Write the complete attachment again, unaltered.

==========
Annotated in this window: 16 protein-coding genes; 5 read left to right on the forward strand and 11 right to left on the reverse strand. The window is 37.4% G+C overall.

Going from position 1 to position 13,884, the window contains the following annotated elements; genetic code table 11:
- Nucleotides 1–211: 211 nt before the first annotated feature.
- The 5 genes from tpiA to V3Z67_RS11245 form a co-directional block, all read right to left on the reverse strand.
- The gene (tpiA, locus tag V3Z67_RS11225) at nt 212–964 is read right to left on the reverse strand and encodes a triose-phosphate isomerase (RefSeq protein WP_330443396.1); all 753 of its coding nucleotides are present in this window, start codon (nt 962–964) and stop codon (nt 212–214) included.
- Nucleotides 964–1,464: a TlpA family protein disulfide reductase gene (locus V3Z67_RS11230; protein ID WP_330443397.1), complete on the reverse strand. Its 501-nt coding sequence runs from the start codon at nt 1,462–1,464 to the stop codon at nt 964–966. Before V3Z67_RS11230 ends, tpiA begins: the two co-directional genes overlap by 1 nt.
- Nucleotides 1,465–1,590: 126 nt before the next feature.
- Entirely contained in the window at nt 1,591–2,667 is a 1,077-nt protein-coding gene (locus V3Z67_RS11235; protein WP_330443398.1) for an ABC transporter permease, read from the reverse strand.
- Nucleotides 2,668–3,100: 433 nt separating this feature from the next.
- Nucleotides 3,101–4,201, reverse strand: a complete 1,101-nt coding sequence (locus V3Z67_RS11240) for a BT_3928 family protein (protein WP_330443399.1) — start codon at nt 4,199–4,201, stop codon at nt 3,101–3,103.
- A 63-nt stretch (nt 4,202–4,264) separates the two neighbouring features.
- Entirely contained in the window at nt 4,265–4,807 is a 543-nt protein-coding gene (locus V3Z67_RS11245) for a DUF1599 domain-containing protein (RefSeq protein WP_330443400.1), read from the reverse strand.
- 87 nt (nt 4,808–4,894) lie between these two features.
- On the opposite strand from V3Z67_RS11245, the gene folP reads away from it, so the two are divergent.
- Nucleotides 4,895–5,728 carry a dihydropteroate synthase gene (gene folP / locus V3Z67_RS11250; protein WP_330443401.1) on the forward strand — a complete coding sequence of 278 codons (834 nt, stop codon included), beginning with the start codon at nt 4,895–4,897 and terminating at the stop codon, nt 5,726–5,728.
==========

Annotated in this window: 16 protein-coding genes; 5 read left to right on the forward strand and 11 right to left on the reverse strand. The window is 37.4% G+C overall.

Going from position 1 to position 13,884, the window contains the following annotated elements; genetic code table 11:
- Nucleotides 1–211: 211 nt before the first annotated feature.
- The 5 genes from tpiA to V3Z67_RS11245 form a co-directional block, all read right to left on the reverse strand.
- The gene (tpiA, locus tag V3Z67_RS11225) at nt 212–964 is read right to left on the reverse strand and encodes a triose-phosphate isomerase (RefSeq protein WP_330443396.1); all 753 of its coding nucleotides are present in this window, start codon (nt 962–964) and stop codon (nt 212–214) included.
- Nucleotides 964–1,464: a TlpA family protein disulfide reductase gene (locus V3Z67_RS11230; protein ID WP_330443397.1), complete on the reverse strand. Its 501-nt coding sequence runs from the start codon at nt 1,462–1,464 to the stop codon at nt 964–966. Before V3Z67_RS11230 ends, tpiA begins: the two co-directional genes overlap by 1 nt.
- Nucleotides 1,465–1,590: 126 nt before the next feature.
- Entirely contained in the window at nt 1,591–2,667 is a 1,077-nt protein-coding gene (locus V3Z67_RS11235; protein WP_330443398.1) for an ABC transporter permease, read from the reverse strand.
- Nucleotides 2,668–3,100: 433 nt separating this feature from the next.
- Nucleotides 3,101–4,201, reverse strand: a complete 1,101-nt coding sequence (locus V3Z67_RS11240) for a BT_3928 family protein (protein WP_330443399.1) — start codon at nt 4,199–4,201, stop codon at nt 3,101–3,103.
- A 63-nt stretch (nt 4,202–4,264) separates the two neighbouring features.
- Entirely contained in the window at nt 4,265–4,807 is a 543-nt protein-coding gene (locus V3Z67_RS11245) for a DUF1599 domain-containing protein (RefSeq protein WP_330443400.1), read from the reverse strand.
- 87 nt (nt 4,808–4,894) lie between these two features.
- On the opposite strand from V3Z67_RS11245, the gene folP reads away from it, so the two are divergent.
- Nucleotides 4,895–5,728 carry a dihydropteroate synthase gene (gene folP / locus V3Z67_RS11250; protein WP_330443401.1) on the forward strand — a complete coding sequence of 278 codons (834 nt, stop codon included), beginning with the start codon at nt 4,895–4,897 and terminating at the stop codon, nt 5,726–5,728.